Welcome to Just Old Flies

Welcome to 'just old flies,' a section of methods and flies that used-to-be. These flies were tied with the only materials available. Long before the advent of 'modern' tying materials, they were created and improved upon at a far slower pace than todays modern counterparts; limited by materials available and the tiers imagination.

Once long gone, there existed a 'fraternity' of anglers who felt an obligation to use only the 'standard' patterns of the day. We hope to bring a bit of nostalgia to these pages and to you. And sometimes what you find here will not always be about fishing. Perhaps you will enjoy them. Perhaps you will fish the flies. Perhaps?

Part One hundred fourty-two



Tied by John McBride, compiled by Deanna Birkholm

John McBride says, "This is one of my family's handed-down versions of Charles Cotton's Trout Fly patterns from the 5th edition of the Complete Angler, using newer materials of course."

Charles Cotton Owl - Dressing as shown

    Body:   White, thin, and very small.

    Wings:  Medium dun gray.

Owl Fly from the original: June, from the twelfth to the four-and-twentieth, late at night. Dubbing for the body made of a weasel's tail. Wing of white/grey.

Charles Cotton

"Charles Cotton was a teenager during the Civil War, and was nineteen when the King was executed at Whitehall. He seems to have had a liberal education, and it is thought that he went to Cambridge. He was familiar with French and Italian as well as the Classics. He was well educated, handsome and a great dinner companion, prized for his wit and conversation, though he could also be quarrelsome and something of a firebrand. He married his cousin Isabella Hutchinson in 1656, when he was 26. Two years later, on the death of his father, Charles inherited the estates of Beresford and Bentley, which are on the Staffordshire and Derbyshire border. The river Dove flowed nearby and it was here that he learnt to fly fish. He published his first piece the same year, a panegyric celebrating the coronation of Charles II. In 1664 he published a burlesque titled Scarronides, a popular and slightly pornographic work which ran to 14 editions. His wife died in 1670, leaving him with three sons and five daughters, but he married again five years later, to the widow of the Earl of Ardglass, a match which may have been an attempt to restore his fortunes, which had declined alarmingly under the pressure of his lifestyle.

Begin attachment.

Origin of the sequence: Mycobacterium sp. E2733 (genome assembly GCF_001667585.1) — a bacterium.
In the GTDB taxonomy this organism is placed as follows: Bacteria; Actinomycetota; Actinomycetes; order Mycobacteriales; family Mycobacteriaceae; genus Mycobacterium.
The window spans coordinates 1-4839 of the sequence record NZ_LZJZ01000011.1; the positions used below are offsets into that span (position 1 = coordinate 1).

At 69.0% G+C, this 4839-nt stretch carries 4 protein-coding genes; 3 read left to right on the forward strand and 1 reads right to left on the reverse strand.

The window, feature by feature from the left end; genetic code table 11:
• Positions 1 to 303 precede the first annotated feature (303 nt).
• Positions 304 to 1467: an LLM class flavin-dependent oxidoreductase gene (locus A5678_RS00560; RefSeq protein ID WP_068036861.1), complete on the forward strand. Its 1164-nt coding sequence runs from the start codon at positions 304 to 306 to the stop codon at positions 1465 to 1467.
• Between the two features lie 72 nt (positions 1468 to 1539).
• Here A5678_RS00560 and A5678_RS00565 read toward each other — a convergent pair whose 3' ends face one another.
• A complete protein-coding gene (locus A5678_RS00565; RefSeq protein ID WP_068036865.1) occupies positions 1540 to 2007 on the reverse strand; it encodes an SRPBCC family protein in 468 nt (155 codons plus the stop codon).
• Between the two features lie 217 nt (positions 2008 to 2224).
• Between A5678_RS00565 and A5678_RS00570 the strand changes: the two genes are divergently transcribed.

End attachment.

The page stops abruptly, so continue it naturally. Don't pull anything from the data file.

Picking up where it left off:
After the restoration, Cotton divided his time between London and Beresford, receiving a commission in the King's forces. We do not know how he met [Izaak]Walton, although the latter grew up in Staffordshire and there is some evidence that Cotton was known to Walton many years before their collaboration on the Compleat Angler. Cotton certainly fished with Izaac Walton a great deal in later years, and built a fishing house on the banks of the Dove, the work being undertaken in 1674 (the hut still stands, despite rumours to the contrary). Cotton and Walton's initials were carved into a stone set above the door, below the inscription piscatoribus sacrum. At Walton's request, Cotton wrote his celebrated second part of the Compleat Angler two years after the completion of the fishing house. The work was the first detailed treatise on fly fishing, appearing in the fifth edition of the Compleat Angler, and has on the title page the same monogram as the one set above the door of the fishing house itself. Walton was 83 in that year; it isn't clear whether he ever mastered fly fishing, and it is quite likely that his days on the Dove were spent dapping live Mayfly.

Cotton's Gravestone Besides being a fly fisherman, Cotton wrote some fairly bawdy poetry (the years haven't treated it kindly, and it would hardly raise an eyebrow if posted on the Internet these days), translated various books from the French, and wrote The Compleat Gamester (1674). His poetry continued to be popular throughout the eighteenth century and some was addressed to Walton. [You can read one of Cotton's poems in our Lighterside/Poet's Creek section.]

Cotton's later years were marred by financial difficulties. He petitioned Parliament twice to sell parts of his estate and although his literary efforts continued, his income from published works was insufficient to allow him to make ends meet and he had to sell Beresford Hall in 1681. He is buried in St. James' church, Picadilly."

Credits: Quoted text and drawing of Cotton from www.flyfishinghistory.com/ ( Dr. Andrew N. Herd), Photo of gravestone, by David Conway, fly photos from http://flytyingworld.com. ~ DLB

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